This past summer I sat in a room at the Americans for Arts Annual Convention on a beautiful afternoon and listened to folks from Memphis talk about how art and business have created a partnership that works (you can find a longer blog post about it here).
The conversation wasn’t what I expected to hear.
I expected to hear the tired old platitudes about the ROI arts can provide; pie graphs, bar graphs, numbers galore. Bottom line revenue creation. Profit points. Cost projections. Economic development. Blah, blah, blah...
But as I stiffened my spine to sit through another pile of accounting buzzwords, the corporate guy got up and said, “When we’re trying to hire quality people, the town’s cultural footprint is important in attracting the right kind of people.” In short, “I don’t really care about the arts themselves or the money the arts can make; I only use them as a tool to make sure we get quality employees.”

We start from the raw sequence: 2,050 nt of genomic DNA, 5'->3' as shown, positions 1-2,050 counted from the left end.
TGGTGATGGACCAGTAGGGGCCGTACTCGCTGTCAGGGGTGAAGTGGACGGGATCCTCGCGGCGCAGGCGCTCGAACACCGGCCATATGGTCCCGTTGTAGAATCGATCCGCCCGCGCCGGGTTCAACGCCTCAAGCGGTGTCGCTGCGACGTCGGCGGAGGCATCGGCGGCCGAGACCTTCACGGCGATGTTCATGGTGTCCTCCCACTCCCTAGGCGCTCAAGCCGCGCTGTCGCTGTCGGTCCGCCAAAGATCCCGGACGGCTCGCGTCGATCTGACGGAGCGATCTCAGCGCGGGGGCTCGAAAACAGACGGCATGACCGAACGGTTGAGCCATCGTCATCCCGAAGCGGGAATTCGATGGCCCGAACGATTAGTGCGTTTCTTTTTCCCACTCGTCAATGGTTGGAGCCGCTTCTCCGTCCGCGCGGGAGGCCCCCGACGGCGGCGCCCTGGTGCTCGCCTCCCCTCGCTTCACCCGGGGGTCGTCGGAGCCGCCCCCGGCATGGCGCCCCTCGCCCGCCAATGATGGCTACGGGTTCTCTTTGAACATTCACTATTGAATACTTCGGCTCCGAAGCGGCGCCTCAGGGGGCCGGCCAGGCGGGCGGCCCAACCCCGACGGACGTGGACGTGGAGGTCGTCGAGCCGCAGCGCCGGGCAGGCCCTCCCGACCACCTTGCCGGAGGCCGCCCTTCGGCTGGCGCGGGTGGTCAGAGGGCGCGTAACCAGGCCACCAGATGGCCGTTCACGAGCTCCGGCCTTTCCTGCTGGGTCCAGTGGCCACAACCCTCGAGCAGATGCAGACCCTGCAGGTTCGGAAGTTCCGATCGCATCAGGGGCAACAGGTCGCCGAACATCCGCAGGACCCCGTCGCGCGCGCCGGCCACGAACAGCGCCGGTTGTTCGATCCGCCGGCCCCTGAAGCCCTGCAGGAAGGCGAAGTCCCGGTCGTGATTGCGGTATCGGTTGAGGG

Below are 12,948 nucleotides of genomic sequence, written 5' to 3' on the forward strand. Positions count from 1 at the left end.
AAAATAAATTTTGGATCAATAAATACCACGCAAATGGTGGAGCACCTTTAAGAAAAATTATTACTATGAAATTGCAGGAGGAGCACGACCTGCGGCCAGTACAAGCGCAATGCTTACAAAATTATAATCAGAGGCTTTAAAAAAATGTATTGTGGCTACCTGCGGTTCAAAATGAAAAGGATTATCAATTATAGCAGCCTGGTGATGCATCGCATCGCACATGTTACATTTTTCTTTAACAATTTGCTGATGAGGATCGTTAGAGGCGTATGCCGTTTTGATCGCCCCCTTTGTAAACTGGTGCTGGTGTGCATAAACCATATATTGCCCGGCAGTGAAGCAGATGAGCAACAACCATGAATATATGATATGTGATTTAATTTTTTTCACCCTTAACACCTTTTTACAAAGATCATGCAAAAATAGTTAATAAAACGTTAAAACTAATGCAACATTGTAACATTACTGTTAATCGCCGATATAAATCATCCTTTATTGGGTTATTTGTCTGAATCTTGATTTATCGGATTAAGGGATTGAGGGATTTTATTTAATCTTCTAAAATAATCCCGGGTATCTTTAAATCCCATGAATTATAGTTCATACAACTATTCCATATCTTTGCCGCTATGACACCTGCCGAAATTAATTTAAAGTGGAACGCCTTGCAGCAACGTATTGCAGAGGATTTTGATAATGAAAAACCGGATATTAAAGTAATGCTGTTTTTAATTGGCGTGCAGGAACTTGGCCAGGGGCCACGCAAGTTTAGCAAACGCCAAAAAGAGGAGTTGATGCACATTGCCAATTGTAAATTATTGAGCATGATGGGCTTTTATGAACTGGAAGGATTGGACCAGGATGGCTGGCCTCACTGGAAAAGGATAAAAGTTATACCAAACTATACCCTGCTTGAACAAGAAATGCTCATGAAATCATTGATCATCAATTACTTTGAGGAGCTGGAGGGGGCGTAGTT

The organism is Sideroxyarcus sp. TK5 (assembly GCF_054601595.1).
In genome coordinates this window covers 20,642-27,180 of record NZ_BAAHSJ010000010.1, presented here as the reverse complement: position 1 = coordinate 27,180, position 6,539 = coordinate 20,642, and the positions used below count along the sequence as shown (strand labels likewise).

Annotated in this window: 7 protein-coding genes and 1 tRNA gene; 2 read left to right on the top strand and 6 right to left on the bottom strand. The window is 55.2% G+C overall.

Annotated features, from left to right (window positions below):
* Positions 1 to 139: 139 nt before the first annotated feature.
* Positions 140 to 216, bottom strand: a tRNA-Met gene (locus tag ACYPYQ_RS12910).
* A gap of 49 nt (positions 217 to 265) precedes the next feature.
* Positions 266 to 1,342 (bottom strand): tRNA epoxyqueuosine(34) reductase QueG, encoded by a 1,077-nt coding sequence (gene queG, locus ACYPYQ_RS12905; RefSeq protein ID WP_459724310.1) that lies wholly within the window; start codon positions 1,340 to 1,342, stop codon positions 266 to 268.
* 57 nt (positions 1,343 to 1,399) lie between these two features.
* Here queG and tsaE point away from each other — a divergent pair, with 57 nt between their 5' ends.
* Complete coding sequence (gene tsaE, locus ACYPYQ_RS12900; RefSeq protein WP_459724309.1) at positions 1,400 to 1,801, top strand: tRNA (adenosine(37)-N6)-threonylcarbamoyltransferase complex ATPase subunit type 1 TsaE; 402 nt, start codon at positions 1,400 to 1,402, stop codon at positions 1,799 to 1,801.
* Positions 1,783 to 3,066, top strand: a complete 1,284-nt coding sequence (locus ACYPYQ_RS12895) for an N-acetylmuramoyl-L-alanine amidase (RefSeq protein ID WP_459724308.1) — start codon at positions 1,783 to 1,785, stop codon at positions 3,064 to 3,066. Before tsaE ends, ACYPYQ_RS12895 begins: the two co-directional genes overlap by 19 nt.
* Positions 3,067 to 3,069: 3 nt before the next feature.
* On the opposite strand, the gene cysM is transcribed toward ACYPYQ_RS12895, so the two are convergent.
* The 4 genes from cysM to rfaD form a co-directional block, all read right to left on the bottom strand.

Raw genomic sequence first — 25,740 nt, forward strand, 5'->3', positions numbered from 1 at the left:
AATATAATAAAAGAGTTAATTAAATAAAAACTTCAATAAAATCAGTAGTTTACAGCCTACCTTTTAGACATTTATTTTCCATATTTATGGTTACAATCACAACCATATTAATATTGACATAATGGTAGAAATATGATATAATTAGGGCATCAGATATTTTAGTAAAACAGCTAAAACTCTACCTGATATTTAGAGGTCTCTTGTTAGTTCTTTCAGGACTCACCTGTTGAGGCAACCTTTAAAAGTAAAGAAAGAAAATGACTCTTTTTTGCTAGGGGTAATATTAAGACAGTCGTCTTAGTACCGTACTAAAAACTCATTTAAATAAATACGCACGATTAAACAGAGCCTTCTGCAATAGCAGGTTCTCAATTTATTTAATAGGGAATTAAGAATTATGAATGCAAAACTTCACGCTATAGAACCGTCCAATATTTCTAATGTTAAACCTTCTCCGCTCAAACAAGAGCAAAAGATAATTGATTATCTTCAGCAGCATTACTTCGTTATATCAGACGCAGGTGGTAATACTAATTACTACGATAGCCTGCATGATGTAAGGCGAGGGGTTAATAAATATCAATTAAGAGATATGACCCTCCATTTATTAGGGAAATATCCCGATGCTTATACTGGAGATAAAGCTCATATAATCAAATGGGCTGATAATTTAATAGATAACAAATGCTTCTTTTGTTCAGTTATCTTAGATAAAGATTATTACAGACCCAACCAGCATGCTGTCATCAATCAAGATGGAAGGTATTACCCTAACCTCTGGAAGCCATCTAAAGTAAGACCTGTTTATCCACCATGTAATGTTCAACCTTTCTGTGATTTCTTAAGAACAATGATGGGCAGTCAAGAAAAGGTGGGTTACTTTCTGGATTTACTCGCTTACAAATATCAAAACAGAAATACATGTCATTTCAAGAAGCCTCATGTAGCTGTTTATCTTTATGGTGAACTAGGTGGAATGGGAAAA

There was a palpable, audible, unified grumble that cascaded across the room. However, I leaned forward in my chair, newly in love with this guy who cut through the bull and told it like it is.Read More